The term Telemark actually comes from a section in Norway known as Telemark. In the 1860s, a local farmer by the name of Sondre Norheim created the Telemark turn. Norheim also created specialized binding straps for his skis.
Telemark vs. Alpine Skis
Although the lack of heel to boot attachment is the major distinguishing factor between Telemark and alpine skis, there are other significant differences. Telemark skis are usually lighter and more flexible than the traditional alpine skis. Additionally, the curve or sidecut of a Telemark ski is asymmetrical.
There are three types of Telemark bindings. Three pin bindings are the oldest. These bindings have three pins that attach to three holes in the boots. Cable bindings attach the ski to the boot with a cable, and hinged plate bindings combine the lateral stability of an alpine ski binding with the flexibility of a Telemark binding.
Today, most ski manufacturers also make a Telemark ski. Voile and Line are two of the most popular manufacturers of Telemark skis.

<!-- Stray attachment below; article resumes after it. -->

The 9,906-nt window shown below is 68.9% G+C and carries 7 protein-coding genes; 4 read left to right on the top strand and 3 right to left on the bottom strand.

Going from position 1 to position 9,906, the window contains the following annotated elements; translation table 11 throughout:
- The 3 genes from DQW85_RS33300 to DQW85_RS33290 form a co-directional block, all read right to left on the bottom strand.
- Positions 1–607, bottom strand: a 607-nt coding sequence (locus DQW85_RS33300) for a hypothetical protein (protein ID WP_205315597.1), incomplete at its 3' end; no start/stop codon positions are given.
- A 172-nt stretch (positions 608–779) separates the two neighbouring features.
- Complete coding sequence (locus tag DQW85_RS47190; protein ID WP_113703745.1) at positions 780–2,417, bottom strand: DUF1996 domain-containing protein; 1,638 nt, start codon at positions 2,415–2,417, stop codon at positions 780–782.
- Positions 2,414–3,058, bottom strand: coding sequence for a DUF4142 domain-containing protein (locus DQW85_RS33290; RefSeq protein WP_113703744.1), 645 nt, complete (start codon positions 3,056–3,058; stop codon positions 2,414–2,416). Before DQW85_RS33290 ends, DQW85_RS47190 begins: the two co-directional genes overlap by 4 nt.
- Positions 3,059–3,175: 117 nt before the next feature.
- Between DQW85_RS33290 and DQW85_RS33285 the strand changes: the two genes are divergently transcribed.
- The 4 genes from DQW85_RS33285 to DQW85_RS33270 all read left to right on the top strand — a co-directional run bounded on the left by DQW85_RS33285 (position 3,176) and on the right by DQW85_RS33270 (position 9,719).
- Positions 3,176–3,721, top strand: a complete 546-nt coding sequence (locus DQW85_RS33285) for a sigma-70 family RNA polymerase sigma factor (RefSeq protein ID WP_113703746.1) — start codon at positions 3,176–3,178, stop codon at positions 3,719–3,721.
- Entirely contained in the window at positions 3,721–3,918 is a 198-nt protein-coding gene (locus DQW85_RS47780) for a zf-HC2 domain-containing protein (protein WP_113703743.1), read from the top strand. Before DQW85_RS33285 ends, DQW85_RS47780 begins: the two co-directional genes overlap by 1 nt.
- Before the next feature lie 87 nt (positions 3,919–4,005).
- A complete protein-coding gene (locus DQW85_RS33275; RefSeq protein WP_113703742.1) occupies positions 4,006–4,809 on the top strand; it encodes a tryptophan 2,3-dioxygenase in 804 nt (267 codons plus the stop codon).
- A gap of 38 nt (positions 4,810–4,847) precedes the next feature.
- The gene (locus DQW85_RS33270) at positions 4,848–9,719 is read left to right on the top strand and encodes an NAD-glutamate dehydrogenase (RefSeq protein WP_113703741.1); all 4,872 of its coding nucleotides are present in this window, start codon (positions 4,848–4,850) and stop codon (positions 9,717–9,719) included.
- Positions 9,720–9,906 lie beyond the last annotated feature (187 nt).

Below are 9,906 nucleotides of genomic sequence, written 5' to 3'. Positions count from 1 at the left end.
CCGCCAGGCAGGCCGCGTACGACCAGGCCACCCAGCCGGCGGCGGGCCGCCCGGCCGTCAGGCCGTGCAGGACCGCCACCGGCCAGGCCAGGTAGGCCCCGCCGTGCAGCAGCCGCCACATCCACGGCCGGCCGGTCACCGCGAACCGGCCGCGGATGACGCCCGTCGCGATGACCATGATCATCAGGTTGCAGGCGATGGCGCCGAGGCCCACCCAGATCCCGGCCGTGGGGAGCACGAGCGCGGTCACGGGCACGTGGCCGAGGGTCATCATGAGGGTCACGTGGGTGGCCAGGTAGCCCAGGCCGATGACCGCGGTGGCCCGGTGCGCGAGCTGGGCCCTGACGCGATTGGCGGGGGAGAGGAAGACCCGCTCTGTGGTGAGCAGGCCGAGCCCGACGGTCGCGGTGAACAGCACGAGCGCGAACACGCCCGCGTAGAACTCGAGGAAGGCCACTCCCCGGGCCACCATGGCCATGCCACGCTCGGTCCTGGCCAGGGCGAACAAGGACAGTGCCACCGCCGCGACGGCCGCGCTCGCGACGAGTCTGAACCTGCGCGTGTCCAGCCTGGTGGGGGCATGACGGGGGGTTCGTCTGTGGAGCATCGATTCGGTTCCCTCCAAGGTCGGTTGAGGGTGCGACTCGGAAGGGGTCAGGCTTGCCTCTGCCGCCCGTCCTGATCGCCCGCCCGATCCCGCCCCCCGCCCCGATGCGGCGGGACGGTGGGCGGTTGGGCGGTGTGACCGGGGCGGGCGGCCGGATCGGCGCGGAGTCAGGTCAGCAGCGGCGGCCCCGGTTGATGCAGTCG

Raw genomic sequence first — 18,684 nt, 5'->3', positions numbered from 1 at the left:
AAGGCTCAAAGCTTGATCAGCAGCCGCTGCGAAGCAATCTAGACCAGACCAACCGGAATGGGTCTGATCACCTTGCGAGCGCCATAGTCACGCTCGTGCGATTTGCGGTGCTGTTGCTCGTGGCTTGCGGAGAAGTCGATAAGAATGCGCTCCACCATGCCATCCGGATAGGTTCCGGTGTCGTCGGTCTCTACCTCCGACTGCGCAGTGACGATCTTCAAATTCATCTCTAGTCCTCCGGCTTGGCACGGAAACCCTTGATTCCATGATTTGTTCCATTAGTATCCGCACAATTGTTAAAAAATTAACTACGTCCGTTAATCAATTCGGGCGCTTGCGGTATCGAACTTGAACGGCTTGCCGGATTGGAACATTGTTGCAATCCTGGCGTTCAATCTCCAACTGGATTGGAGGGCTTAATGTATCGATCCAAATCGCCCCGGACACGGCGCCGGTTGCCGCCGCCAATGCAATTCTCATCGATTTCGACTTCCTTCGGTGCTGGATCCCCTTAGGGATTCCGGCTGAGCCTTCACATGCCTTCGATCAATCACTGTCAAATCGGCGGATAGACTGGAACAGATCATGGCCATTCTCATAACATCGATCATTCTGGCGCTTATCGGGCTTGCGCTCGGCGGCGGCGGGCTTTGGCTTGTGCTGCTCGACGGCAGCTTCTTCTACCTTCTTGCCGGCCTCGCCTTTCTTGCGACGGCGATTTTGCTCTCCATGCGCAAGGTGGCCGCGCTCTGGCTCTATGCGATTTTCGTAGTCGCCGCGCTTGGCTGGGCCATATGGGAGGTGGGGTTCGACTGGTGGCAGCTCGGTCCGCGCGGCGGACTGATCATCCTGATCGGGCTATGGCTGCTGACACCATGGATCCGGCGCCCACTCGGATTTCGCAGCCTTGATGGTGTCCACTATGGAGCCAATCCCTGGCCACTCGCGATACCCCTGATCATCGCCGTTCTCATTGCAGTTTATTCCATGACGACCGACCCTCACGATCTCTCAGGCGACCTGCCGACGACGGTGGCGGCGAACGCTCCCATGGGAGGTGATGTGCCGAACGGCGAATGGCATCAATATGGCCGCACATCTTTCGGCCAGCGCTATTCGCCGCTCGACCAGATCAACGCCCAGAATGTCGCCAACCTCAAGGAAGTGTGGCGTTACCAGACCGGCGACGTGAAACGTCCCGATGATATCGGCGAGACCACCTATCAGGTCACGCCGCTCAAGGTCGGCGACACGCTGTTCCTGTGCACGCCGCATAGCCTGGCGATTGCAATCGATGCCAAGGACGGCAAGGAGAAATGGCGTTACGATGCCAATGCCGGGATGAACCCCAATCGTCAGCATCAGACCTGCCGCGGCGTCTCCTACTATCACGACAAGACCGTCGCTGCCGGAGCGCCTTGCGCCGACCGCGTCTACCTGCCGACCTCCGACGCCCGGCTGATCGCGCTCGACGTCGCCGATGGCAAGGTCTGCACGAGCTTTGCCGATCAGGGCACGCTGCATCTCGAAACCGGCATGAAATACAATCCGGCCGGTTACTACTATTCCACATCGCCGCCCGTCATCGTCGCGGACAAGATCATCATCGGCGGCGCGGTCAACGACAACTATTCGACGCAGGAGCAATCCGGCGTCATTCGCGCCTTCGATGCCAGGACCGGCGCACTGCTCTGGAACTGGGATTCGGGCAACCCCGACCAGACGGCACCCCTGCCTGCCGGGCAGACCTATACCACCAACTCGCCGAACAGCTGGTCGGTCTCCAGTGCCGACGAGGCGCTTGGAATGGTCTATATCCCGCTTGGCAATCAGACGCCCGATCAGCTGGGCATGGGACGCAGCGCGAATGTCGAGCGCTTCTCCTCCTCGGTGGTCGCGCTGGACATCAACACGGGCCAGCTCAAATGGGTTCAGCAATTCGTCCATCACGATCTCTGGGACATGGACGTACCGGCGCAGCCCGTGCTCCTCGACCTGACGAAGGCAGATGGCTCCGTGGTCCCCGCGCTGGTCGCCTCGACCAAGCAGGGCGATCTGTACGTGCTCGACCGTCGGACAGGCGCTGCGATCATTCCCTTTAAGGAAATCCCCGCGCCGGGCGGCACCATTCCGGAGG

Telemark Ski Use
Although Telemark skis are often used on alpine slopes, they are also popular with back-country skiers. The lack of heel attachment facilitates easy climbing, and their flexibility is excellent for deep snow conditions.
Article Written By Lisa Mercer
In 1999, Lisa Mercer’s fitness, travel and skiing expertise inspired a writing career. Her books include "Open Your Heart with Winter Fitness" and "101 Women's Fitness Tips." Her articles have appeared in "Aspen Magazine," "HerSports," "32 Degrees," "Pregnancy Magazine" and "Wired." Mercer has a Bachelor of Arts in psychology from the City College of New York.